The city is preparing to expand Gracelawn Cemetery north onto seven acres of a 21-acre lot the city purchased in 2014. Gracelawn, on the northwest corner of Boulevard and Danforth Road, has been city-owned and -operated since 1895.
Andy Conyers, city director of management services, said 45-50% of people are now choosing to be cremated, and the cemetery is not equipped to handle those numbers. He spoke during a City Council workshop on July 8 updating council members on Parks & Recreation Department projects.
The expansion will include 1,500 in-ground burial spots, 1,200 columbarium niches for cremated remains and a committal shelter, which is an enclosed area intended to provide temporary shelter from the wind, rain and sun for an interment service instead of, or along with, a graveside service.
The expansion will meet Gracelawn’s needs for the next 25 years, Conyers said.
Design should be finished within a month with bidding to follow and about 12-15 months of construction, he said.
Councilman Darrell Davis asked whether plans include seating or relaxation areas.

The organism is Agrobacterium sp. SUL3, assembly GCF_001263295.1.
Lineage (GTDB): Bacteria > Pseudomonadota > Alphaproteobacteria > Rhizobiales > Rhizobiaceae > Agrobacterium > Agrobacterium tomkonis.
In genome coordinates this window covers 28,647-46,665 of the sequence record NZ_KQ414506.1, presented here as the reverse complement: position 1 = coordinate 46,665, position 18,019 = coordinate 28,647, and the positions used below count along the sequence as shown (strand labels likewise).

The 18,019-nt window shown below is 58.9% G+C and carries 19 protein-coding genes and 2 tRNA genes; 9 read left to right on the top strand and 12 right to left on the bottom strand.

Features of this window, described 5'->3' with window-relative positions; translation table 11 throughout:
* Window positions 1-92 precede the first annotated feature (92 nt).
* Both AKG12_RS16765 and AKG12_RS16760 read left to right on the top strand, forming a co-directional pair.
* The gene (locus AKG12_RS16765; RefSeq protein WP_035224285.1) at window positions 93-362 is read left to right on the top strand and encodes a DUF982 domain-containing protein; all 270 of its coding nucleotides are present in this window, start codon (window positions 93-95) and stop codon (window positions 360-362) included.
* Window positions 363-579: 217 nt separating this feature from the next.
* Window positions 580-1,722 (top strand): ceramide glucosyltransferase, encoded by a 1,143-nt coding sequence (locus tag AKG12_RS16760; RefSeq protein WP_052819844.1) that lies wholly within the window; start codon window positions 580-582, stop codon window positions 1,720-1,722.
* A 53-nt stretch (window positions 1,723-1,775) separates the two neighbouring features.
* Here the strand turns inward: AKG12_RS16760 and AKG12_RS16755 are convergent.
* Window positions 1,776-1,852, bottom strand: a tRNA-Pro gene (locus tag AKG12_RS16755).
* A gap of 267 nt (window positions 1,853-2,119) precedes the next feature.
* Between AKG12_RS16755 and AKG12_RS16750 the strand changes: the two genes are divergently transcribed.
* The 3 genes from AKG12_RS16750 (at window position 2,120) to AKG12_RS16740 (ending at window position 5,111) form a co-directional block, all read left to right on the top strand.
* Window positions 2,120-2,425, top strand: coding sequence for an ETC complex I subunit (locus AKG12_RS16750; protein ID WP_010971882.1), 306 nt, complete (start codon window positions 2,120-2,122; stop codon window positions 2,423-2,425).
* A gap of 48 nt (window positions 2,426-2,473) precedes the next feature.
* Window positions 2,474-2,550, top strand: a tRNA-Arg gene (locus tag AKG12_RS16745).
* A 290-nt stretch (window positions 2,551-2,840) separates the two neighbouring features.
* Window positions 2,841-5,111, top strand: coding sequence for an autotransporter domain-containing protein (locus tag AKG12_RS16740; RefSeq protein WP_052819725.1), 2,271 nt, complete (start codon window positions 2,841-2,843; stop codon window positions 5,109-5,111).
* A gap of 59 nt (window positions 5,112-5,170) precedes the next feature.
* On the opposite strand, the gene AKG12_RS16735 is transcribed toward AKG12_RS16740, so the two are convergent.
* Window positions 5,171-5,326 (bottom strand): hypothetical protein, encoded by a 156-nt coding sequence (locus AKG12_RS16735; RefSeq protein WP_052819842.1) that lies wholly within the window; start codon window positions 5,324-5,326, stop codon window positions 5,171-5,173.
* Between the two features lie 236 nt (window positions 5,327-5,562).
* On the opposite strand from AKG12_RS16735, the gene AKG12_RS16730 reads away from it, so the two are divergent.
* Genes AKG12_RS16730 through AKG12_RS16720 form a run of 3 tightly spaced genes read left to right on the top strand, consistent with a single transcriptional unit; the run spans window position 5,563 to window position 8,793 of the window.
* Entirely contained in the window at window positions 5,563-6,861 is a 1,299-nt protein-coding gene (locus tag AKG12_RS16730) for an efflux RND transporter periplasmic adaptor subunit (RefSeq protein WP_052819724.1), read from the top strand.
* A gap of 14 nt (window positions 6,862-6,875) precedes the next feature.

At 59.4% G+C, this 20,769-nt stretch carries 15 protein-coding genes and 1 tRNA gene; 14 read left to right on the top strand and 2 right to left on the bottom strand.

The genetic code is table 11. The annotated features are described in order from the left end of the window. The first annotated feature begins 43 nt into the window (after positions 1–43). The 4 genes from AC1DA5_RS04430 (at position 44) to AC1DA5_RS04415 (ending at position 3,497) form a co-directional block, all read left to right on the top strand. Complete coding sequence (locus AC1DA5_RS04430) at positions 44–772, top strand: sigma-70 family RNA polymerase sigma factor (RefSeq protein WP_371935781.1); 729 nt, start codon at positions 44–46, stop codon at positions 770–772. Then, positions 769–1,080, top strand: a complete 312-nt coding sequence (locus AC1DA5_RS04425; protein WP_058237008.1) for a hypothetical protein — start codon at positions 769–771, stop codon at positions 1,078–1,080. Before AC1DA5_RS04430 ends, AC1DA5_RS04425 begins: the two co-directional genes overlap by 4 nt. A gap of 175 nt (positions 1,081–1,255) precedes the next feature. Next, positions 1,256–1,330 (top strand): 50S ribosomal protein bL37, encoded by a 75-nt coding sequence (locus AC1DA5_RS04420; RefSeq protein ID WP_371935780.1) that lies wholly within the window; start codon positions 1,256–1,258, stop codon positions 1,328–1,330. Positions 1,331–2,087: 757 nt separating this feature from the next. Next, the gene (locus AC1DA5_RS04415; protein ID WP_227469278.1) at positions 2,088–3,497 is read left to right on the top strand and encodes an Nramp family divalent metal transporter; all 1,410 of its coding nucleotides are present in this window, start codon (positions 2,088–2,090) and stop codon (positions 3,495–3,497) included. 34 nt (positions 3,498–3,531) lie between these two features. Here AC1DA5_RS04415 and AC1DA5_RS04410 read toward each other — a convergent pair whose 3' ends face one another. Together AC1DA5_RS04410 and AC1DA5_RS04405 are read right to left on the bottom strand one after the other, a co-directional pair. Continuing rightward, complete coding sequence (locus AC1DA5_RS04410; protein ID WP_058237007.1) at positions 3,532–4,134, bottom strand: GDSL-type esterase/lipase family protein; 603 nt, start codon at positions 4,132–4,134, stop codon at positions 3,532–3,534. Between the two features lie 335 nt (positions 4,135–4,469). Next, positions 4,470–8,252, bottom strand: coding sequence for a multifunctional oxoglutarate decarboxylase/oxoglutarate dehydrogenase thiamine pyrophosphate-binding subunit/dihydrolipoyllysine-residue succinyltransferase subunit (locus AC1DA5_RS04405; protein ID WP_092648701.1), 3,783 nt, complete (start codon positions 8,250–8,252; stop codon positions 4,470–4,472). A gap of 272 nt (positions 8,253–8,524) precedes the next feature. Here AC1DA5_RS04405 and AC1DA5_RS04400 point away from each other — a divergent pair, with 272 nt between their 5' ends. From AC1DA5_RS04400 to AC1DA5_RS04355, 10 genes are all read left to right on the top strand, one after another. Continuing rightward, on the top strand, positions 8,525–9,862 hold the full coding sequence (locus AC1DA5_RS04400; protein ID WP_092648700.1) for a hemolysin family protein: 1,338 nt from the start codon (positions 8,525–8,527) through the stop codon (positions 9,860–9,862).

“Even though it is a cemetery, it’s a park,” Davis said. “Besides visiting my loved ones there, I go there for the tranquil peace and quiet.”
Conyers said planners wanted to keep some areas as passive as possible, and there will be seating areas near the committal shelter and the columbarium.
“What often happens at funerals is they turn into family reunions,” he said. “We wanted to have a really nice, peaceful place where people can catch up and remember loved ones.
“One of the primary things in the vision for this area was to create something that was more parklike. I think the product that we’re getting does that, to try to soften it as much as possible.”
The parks department receives .125% of the city’s 3.75% sales tax, and took in $2.269 million last year, said Warren Porter, the city’s director of financial services.
Porter told the council that personnel services as a percentage of parks-dedicated sales tax collected has been consistent in recent years, moving from 16% in 2000-01 to 16.7% in 2018.